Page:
Project Leader and Principal UC Investigators
Robert K. Webster, professor, Department of Plant Pathology, University of California, Davis
|Rice water weevil continues to cause problems for California
rice growers. Research into management of this pest focuses on furthering knowledge of the
weevil's biology and chemical, cultural and biological strategies for its control.
Following is a summary of researchers' principal findings from 1992.
1992 RWW flight
The 1992 spring migratory flight of the rice water weevil - as measured by light traps in Butte, Glenn, Colusa and Sutter counties - began April 11 and reached its first peak between April 21 and April 24, depending upon location. Researchers characterized the '92 flight as "moderately heavy" and highly variable in both intensity and timing between trap locations. Several peaks occurred at each monitoring site during April and May. The flight was 90 percent complete by May 11 at each of the sites.
The variability in the weevil flight underscores the need to monitor the pest locally rather than regionally to get a better idea of where it is more likely to become a problem each season. Knowledge of rice water weevil flight patterns may allow growers to manipulate cultural practices or more efficiently apply carbofuran to reduce weevil damage.
Researchers tested a flowable formulation of FuradanŽ, as well as two experimental chemicals, against weevil adults and larvae. All materials were applied preflood in "aluminum ring" tests at the Rice Experiment Station.
Granular FuradanŽ and the high rate of flowable FuradanŽ reduced adult feeding scars by 44 percent and 35 percent, respectively. Only one of the experimental compounds showed encouraging results, with weevil feeding scars reduced by 57 percent.
Against weevil larvae, both experimental insecticides provided control equal to or better than the standard granular formulation of FuradanŽ. The high rate of flowable FurdanŽ provided intermediate control.
The experimental products, both from Rhone-Poulenc, are several years away from possible registration but, as the research team concluded, "their new chemistry does appear promising."
On the biological front, researchers are-somewhat optimistic about a fungus, Beauveria bassiana, that has shown potential for controlling soil-borne insect pests.
Researchers tested a granular formulation of this product against weevil larvae in a greenhouse study at UC Davis. The highest rate of fungi provided about 25 percent larval control. Additionally, treated plants had larger roots and more tillers and leaves than untreated plants, indicating less larval-induced plant stress.
Research into delayed planting dates and vegetation management on the levees may offer growers other options for limiting weevil damage.
In field tests conducted in Butte, Colusa and Sutter counties, researchers found that delayed planting generally resulted in lower weevil infestations. The results were less variable than in the preceding year and tend to support earlier findings.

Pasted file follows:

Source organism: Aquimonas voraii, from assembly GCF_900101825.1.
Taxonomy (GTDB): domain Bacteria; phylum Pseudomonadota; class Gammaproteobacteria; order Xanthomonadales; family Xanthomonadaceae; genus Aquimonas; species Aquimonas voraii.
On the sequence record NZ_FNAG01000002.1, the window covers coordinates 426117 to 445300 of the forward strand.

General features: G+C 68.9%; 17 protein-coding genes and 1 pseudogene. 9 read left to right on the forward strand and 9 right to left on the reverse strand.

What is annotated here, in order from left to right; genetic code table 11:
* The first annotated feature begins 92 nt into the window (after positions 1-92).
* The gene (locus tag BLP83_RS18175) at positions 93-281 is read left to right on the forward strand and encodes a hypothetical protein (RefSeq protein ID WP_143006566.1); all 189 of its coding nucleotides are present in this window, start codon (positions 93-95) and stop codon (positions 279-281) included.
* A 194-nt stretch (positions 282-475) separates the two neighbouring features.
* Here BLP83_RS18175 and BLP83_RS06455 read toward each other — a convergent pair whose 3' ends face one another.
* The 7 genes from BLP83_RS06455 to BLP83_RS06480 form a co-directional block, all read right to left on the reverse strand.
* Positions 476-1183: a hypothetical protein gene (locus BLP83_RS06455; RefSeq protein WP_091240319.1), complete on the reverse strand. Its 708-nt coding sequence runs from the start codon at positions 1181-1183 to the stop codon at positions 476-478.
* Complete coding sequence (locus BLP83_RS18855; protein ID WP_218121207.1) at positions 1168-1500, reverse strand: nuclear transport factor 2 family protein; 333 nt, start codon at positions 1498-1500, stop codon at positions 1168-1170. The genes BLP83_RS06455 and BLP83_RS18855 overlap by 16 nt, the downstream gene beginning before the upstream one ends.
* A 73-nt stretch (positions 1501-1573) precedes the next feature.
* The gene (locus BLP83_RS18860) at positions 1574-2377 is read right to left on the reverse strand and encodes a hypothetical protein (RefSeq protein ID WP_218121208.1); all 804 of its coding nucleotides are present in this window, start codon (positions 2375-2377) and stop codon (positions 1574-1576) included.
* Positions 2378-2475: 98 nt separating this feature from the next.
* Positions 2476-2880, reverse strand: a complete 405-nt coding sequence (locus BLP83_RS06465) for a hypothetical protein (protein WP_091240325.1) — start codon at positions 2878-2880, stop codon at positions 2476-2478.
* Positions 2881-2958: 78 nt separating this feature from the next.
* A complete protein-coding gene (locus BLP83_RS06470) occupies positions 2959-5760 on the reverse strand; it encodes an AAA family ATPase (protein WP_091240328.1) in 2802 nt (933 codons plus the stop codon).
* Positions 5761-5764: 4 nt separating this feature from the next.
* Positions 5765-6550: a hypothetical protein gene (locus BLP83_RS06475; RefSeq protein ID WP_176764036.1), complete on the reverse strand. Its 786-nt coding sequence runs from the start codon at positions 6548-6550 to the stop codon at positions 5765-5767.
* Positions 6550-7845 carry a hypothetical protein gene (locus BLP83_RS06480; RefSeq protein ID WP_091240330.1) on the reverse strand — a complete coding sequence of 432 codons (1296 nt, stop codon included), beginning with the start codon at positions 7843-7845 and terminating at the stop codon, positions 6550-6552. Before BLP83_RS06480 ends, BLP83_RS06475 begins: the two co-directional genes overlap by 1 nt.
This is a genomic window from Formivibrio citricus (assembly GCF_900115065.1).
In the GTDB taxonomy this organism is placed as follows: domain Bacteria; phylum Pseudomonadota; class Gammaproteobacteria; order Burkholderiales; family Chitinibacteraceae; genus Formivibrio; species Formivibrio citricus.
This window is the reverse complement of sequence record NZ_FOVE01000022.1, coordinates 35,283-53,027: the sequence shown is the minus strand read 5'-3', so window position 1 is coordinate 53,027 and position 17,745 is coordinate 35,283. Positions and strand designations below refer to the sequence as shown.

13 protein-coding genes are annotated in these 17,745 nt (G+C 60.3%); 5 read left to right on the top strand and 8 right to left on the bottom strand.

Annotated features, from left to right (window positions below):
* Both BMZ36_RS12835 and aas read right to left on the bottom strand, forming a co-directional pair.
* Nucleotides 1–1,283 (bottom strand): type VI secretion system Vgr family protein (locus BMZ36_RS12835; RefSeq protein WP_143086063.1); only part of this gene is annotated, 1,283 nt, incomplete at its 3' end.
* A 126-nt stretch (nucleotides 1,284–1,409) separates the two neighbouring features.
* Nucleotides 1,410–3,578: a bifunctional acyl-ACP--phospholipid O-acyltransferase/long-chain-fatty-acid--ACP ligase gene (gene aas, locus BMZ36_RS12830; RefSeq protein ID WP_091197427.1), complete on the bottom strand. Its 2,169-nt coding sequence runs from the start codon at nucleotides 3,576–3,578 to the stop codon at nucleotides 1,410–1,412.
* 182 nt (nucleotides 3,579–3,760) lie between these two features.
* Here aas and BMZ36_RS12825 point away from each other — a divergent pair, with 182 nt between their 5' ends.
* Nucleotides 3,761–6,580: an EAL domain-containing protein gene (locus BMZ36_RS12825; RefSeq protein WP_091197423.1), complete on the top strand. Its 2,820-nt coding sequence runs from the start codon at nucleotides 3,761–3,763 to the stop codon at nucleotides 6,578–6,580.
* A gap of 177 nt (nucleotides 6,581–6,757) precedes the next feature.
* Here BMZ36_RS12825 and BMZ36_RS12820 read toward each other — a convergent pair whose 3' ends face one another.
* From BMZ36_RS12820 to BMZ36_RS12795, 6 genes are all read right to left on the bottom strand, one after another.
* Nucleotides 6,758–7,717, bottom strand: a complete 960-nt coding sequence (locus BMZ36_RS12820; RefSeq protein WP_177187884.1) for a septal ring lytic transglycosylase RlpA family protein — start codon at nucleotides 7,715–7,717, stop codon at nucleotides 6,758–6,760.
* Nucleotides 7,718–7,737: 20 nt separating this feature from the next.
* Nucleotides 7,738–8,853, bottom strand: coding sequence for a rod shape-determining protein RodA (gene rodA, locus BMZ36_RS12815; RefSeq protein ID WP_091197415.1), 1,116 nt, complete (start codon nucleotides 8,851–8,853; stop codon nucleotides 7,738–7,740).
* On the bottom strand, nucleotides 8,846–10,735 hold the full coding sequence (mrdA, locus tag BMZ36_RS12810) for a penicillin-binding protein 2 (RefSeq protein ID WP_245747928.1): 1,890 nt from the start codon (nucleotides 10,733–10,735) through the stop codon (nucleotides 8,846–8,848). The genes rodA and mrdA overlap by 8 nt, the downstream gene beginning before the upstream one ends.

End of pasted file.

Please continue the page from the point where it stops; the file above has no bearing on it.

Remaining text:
The pattern scientists are beginning to see emerge is that in years with earlier than average weevil flights, fields that are planted in late May or in June will see weevil. infestations below economic thresholds. However, the occasional exception to this rule indicates that infestation levels are influenced by other factors as well.
The vegetative condition of levees and other areas adjacent to rice fields is one of those other factors. Researchers again examined how the removal of levee weeds affected water weevil damage. Five of seven comparisons showed higher weevil infestations in fields with vegetation on the levees. However, for unknown reasons one test showed just the opposite effect.
Another aspect of this ongoing research project concerns drill-seeded rice. Scientists compared weevil I damage in both drill-seeded and water-seeded ricewith and without a treatment of the insecticide FuradanŽ at the Rice Experiment Station. They found that drill-seeding of rice has the potential to reduce rice water weevil damage.
As indicated in previous research, the feeding activity of rice water weevil is directly affected by the presence or absence of standing water. Flooding is delayed in drill-seeded rice, which reduces adult feeding and slows down the pest's reproductive cycle. Adult weevil feeding was 70 percent lower in drill-seeded plots than in waterseeded plots. However, this marked difference disappeared within two weeks of flooding the drill-seeded field. Drill seeding also lowered larval infestations by 58 percent, most likely because of the delayed application of field water and reduced egg laying by the adult weevil.
Researchers determined that drillseeded rice without a treatment of FuradanŽ gave protection comparable to that of water-seeded rice with FuradanŽ Drill-seeded rice with an application of FuradanŽ provided the best protection of all, with sharply reduced, larval infestations -and the lowest weevil level of the four treatment applications.
Just what does rice water weevil do to growing rice plants and, consequently, to growers' yields? The answer to those questions will help in the determination of control thresholds and will also prove useful to plant breeders.
With a portable instrument that measures photosynthetic rate, researchers examined how three different levels of rice water weevil larvae stressed rice plants. They also looked at how plant growth is affected by weevil-induced stress. They found that rice water weevil reduced photosynthetic rate - the plant's capacity to create and store energy - by 25 to 30 percent. Similarly, weevil-infested plants grew smaller leaves and roots than uninjured plants.